FT markets round-up:“Global stocks rose and challenged new cyclical highs, supported by better than expected corporate earnings and improving economic data. The FTSE All-World equity index rose 0.6 per cent to 234.76 as the FTSE Eurofirst 300 rose 0.4 per cent and after the Asia-Pacific region added 0.9 per cent. In New York, the S&P 500 climbed 7 points to 1,507 and closing at a five-year peak. Solid house price data from S&P/Case-Shiller was partly counteracted by news that US consumer confidence is now at its lowest in more than a year. Still, Wall Street’s mood was buoyed by the latest in a batch of mostly sentiment-supportive corporate results. Indeed, with about a third of the S&P 500 constituents having reported this earnings season, 75 per cent of them have delivered profits above analysts’ expectations, according to Bloomberg. Other growth-focused products were firm, with copper up 0.2 per cent to $3.66 a pound and Brent crude closing above the $114 a barrel mark. The dollar index fell 0.2 per cent as the euro rose 0.3 per cent to $1.3491 and gold advanced by $9 to $1,663 an ounce.” (Financial Times) Read more
Some of this meeting’s thunder was stolen by the last meeting, when the Fed moved to the Evans Rule sooner than had been expected.
So nobody is expecting any major policy changes or innovations in the FOMC statement that will be released Wednesday. (There’s no presser until the March meeting.) But in addition to any changes in the economic outlook, a couple of items will be worth watching. Read more
GC repo rates and term (3-month and 6-month) GC futures have fallen in recent weeks. The only mystery is why it took so long.
A decline was largely expected as a result of TAG expiring and the end of Operation Twist. The former had given large risk-averse investors a safe place to stash their money, and the latter had allowed flooded dealer inventories with safe collateral against which slightly less risk-averse investors and MMFs could reverse repo and get a tad extra yield. Read more
Italy’s economy and finance minister Vittorio Grilli was explaining to the Parlamento Italiano on Tuesday exactly what the hell’s been going on at the 541 year-old Monti dei Paschi di Siena.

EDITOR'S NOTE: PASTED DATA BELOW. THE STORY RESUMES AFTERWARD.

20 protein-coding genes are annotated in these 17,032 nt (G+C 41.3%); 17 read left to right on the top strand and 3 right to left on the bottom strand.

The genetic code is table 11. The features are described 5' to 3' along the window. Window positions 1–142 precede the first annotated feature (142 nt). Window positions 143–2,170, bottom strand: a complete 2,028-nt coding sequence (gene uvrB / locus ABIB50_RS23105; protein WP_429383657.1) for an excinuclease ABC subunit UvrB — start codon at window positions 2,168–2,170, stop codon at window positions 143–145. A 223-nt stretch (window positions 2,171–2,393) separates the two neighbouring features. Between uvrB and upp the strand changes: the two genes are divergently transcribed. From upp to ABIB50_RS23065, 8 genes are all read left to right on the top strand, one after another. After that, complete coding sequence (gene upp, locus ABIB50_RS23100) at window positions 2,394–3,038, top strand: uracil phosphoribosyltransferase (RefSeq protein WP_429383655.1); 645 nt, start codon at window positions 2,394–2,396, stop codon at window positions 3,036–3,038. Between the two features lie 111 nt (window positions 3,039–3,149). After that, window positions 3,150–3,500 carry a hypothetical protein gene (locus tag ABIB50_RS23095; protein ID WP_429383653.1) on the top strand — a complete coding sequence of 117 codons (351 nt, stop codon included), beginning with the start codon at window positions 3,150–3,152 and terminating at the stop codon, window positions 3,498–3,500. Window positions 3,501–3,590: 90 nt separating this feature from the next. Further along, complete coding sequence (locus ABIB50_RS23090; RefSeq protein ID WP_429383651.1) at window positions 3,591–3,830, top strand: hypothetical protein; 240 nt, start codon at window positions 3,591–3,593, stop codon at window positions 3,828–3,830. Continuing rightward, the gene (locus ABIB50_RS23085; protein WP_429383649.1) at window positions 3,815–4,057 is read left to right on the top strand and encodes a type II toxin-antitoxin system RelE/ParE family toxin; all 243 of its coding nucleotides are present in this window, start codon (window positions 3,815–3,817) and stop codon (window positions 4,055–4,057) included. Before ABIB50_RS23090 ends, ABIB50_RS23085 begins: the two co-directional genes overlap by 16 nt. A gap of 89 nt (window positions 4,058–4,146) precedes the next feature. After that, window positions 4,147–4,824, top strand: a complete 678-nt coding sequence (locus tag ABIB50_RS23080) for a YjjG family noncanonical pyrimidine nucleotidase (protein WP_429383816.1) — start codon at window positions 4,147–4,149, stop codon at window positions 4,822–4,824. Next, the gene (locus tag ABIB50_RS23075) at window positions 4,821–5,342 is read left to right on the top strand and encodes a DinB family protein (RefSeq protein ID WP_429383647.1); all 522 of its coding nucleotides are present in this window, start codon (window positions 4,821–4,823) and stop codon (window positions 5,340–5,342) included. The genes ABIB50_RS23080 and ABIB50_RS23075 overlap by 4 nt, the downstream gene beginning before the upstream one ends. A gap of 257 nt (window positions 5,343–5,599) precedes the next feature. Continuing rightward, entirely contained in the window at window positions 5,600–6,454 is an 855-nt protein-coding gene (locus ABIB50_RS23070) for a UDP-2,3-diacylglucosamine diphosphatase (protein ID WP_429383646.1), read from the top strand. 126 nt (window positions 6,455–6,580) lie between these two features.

Catch him live, here. And yes, you will need to understand Italian. Read more
We don’t know his plans, but the Bank of Israel’s much lauded head, Stanley Fischer, may soon join the increasingly globally
poachable mobile labour market for CB heads. He’s a free man from the end of June… and we hear there’s an opening in Canada. Read more
US Treasuries are kicking up with the 10 year threatening to push through 2 per cent for the first time in quite a while. It’s a little bit of economic optimism — better data means more chances of Fed tightening.
Capital Economics did the needful and put voice to the idea that the bull rally in Treasuries might have further to run for all sorts of not very contrarian reasons (our emphasis): Read more
It’s not exactly surprising that US Libor prosecutors are pushing for criminal charges against one of Royal Bank of Scotland’s subsidiaries.
As we keep hearing, RBS’s level of involvement in the rate-rigging scandal is somewhere between Barclays, which got a nonprosecution agreement and paid $460m in penalties, and UBS, which paid $1.6bn and had to agree to having a Japanese subsidiary plead guilty to criminal charges. Read more
Live markets commentary from FT.com
Draghi meets Italian ministers over MPS || Seymour Pierce is approaching rivals about injecting money || US bank stress test scenarios revealed || Boeing battery maker GS Yuasa cleared in probe || Moody’s has cut the credit ratings of six of Canada’s biggest banks || Anglo takes $4bn hit on Brazil iron ore || Trafigura chief doubts rally will return || India’s central bank cuts interest rates || Goldman Sachs raises $1bn selling stake in ICBC || A break for embattled ranchers || Markets round-up || The surprisingly long path to US monetary union || RBS in for another round of bonus awkwardness, with added Libor angle || The return of negative US repo rates Read more
European monetary union: so troubled, so awkward and ill-conceived, et cetera.
And so… speedy?
We spent a bit of time last year pondering precedents and possible scenarios for monetary union break-ups, of which there are few with much appeal. But Deutsche Bank strategist Stuart Parkinson makes the interesting argument that it took about 147 years for the US to become a monetary union. Read more
Soon, it appears, we’ll have another big Libor settlement to write about — this one from RBS. Both the FT and the WSJ are tipping the fines to be in the order of £500m. The FT says it could be more than £400m to the US authorities and about £100m to the FSA; the WSJ doesn’t mention how it might breakdown between the US and UK, but says the settlement “could be completed within the next two weeks”.
Also, yikes! RBS (or specifically, an Asian unit of RBS) might have to plead guilty to some criminal charges if the US prosecutors have their way, says the WSJ.
Shockingly RBS does not like this. But… RBS may not have any choice: Read more
Take note. This is an important observation from TD Securities, especially in light of all the talk that US Treasury/safe haven trades are dead in the water.
Our emphasis: Read more
Elsewhere on Tuesday,
- Misunderstanding QE, for about five minutes.
- Brands, in human guise, are trying to engage with you.
- David Graeber answers a lot of questions. Read more
US prosecutors want Libor guilty plea from RBS || Asian shares higher || Seymour Pierce seeks cash injection || Draghi meets Italian ministers over MPS || US bank stress test scenarios revealed || Goldman Sachs raises $1bn from ICBC sale || 787 battery maker cleared || (Some) RBS bonuses defended Read more